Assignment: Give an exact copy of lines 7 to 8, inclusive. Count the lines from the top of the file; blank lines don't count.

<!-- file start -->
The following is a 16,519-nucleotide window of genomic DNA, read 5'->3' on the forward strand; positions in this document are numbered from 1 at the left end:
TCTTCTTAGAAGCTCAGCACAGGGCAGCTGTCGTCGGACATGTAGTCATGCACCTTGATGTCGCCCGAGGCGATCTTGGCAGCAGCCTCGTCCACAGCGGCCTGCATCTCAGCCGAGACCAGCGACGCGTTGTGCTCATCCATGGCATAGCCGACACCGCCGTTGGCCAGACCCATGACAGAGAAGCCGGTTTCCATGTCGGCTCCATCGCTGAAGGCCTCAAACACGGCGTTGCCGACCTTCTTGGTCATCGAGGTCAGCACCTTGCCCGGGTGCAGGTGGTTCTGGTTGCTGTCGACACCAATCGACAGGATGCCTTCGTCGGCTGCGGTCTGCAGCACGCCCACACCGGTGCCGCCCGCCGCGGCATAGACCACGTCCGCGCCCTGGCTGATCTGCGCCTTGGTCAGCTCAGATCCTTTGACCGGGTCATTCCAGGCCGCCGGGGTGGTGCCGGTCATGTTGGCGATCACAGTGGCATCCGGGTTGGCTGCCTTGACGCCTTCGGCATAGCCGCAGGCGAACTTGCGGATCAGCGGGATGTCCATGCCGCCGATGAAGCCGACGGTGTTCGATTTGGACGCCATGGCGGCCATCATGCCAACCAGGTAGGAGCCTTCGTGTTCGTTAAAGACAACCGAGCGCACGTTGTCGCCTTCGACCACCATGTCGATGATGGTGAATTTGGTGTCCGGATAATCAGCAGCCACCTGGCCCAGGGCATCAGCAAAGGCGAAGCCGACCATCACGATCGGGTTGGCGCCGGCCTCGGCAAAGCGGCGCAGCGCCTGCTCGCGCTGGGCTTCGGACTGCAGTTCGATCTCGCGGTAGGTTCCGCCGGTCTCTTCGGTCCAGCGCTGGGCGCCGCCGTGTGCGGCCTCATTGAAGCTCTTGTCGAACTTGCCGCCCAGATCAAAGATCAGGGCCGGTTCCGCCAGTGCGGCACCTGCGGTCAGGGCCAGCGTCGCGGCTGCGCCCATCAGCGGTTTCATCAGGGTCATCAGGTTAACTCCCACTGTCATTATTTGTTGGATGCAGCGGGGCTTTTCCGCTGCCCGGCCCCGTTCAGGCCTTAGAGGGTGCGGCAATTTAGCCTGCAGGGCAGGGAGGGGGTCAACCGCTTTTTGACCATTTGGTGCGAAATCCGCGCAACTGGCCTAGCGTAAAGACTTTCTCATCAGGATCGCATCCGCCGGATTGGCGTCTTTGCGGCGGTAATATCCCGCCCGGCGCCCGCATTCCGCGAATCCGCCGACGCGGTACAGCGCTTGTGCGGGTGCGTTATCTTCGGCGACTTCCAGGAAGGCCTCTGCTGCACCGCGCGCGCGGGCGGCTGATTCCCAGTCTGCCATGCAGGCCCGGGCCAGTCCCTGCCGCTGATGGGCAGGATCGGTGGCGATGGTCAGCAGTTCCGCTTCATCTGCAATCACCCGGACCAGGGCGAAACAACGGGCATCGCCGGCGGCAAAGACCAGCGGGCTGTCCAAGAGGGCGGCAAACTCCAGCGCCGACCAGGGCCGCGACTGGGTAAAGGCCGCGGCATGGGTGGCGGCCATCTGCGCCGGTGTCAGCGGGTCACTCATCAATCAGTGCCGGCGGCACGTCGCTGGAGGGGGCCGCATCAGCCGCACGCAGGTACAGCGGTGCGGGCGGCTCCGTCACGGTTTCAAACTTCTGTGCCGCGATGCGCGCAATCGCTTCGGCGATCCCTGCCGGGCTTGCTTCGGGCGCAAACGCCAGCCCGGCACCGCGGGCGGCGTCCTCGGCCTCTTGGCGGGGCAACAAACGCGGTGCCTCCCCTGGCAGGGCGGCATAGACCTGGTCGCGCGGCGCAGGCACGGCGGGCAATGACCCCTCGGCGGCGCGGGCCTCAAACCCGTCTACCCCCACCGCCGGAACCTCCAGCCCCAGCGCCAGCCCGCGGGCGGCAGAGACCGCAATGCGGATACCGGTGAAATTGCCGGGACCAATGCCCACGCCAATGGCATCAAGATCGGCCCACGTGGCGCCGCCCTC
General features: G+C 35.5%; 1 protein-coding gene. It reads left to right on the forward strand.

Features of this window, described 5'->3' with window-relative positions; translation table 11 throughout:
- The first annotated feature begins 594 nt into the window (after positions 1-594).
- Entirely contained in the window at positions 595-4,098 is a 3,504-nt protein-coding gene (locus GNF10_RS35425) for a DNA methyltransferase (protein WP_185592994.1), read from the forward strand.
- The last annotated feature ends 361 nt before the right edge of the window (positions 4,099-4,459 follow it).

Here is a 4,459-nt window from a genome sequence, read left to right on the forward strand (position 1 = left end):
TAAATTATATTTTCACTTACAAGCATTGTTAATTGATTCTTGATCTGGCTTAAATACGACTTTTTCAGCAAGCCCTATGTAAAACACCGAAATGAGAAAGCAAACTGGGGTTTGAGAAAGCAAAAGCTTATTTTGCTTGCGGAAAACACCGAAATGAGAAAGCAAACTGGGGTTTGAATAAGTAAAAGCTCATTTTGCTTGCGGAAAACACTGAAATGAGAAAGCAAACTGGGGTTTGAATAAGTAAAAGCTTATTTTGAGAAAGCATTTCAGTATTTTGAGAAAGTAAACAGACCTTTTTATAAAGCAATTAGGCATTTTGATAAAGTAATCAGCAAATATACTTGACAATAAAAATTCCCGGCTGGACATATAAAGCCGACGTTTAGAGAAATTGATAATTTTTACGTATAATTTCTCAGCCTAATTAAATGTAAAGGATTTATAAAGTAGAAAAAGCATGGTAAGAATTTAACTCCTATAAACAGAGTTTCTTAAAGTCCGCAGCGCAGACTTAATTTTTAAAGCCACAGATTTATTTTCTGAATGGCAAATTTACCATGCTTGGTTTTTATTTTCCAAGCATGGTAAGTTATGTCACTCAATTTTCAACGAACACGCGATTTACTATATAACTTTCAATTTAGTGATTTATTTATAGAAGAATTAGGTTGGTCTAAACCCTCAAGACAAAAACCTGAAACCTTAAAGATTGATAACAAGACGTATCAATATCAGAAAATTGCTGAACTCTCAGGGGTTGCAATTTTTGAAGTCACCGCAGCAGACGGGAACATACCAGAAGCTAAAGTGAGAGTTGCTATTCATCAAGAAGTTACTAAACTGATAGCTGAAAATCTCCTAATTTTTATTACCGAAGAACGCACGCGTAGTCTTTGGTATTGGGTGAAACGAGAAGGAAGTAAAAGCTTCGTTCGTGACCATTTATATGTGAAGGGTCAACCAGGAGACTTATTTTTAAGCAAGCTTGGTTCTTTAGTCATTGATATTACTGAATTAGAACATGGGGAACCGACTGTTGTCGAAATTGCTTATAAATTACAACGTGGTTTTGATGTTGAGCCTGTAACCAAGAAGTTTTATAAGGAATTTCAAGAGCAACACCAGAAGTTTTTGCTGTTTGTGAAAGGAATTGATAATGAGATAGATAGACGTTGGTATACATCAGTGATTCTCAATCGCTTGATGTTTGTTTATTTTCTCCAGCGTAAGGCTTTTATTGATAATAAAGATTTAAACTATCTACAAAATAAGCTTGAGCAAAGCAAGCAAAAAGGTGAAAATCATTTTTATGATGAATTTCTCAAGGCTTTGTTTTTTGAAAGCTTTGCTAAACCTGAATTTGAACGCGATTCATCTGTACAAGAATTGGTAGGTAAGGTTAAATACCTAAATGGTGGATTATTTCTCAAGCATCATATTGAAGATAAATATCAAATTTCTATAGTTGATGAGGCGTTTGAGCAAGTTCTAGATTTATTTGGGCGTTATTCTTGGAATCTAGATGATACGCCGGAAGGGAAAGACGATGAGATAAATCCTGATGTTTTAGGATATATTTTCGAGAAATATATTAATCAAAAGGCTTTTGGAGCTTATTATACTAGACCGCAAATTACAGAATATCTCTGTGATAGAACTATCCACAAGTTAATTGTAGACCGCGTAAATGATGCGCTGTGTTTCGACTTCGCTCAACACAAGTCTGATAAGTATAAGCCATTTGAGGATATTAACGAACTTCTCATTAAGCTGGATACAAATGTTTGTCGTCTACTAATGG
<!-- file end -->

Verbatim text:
- The last annotated feature ends 361 nt before the right edge of the window (positions 4,099-4,459 follow it).

Here is a 4,459-nt window from a genome sequence, read left to right on the forward strand (position 1 = left end):